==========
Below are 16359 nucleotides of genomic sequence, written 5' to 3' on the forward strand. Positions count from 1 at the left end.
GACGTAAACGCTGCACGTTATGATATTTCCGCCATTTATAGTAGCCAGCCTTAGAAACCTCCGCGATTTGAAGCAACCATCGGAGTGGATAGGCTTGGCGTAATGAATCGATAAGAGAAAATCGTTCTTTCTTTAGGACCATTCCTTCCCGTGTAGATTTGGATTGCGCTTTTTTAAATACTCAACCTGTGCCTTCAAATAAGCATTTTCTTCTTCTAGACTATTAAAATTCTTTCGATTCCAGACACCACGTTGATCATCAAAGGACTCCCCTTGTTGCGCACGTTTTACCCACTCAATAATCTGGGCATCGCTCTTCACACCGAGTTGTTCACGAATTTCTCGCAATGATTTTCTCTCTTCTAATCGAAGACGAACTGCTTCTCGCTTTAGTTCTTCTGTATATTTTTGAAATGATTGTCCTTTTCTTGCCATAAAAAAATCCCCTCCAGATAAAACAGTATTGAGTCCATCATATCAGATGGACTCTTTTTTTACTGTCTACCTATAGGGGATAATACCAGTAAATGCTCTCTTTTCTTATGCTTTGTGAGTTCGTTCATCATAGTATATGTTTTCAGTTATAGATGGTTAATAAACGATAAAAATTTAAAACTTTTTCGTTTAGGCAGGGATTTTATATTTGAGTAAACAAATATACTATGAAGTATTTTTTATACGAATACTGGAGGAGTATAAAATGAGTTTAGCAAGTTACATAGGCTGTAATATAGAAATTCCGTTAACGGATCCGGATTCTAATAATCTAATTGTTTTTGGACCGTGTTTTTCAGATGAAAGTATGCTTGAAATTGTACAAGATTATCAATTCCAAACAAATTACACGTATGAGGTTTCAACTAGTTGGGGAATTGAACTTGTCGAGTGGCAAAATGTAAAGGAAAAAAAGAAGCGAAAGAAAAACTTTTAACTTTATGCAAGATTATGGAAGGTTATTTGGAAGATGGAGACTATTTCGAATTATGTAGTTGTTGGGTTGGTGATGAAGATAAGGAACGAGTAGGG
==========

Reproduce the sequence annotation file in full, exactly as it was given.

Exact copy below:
Below are 16359 nucleotides of genomic sequence, written 5' to 3' on the forward strand. Positions count from 1 at the left end.
GACGTAAACGCTGCACGTTATGATATTTCCGCCATTTATAGTAGCCAGCCTTAGAAACCTCCGCGATTTGAAGCAACCATCGGAGTGGATAGGCTTGGCGTAATGAATCGATAAGAGAAAATCGTTCTTTCTTTAGGACCATTCCTTCCCGTGTAGATTTGGATTGCGCTTTTTTAAATACTCAACCTGTGCCTTCAAATAAGCATTTTCTTCTTCTAGACTATTAAAATTCTTTCGATTCCAGACACCACGTTGATCATCAAAGGACTCCCCTTGTTGCGCACGTTTTACCCACTCAATAATCTGGGCATCGCTCTTCACACCGAGTTGTTCACGAATTTCTCGCAATGATTTTCTCTCTTCTAATCGAAGACGAACTGCTTCTCGCTTTAGTTCTTCTGTATATTTTTGAAATGATTGTCCTTTTCTTGCCATAAAAAAATCCCCTCCAGATAAAACAGTATTGAGTCCATCATATCAGATGGACTCTTTTTTTACTGTCTACCTATAGGGGATAATACCAGTAAATGCTCTCTTTTCTTATGCTTTGTGAGTTCGTTCATCATAGTATATGTTTTCAGTTATAGATGGTTAATAAACGATAAAAATTTAAAACTTTTTCGTTTAGGCAGGGATTTTATATTTGAGTAAACAAATATACTATGAAGTATTTTTTATACGAATACTGGAGGAGTATAAAATGAGTTTAGCAAGTTACATAGGCTGTAATATAGAAATTCCGTTAACGGATCCGGATTCTAATAATCTAATTGTTTTTGGACCGTGTTTTTCAGATGAAAGTATGCTTGAAATTGTACAAGATTATCAATTCCAAACAAATTACACGTATGAGGTTTCAACTAGTTGGGGAATTGAACTTGTCGAGTGGCAAAATGTAAAGGAAAAAAAGAAGCGAAAGAAAAACTTTTAACTTTATGCAAGATTATGGAAGGTTATTTGGAAGATGGAGACTATTTCGAATTATGTAGTTGTTGGGTTGGTGATGAAGATAAGGAACGAGTAGGG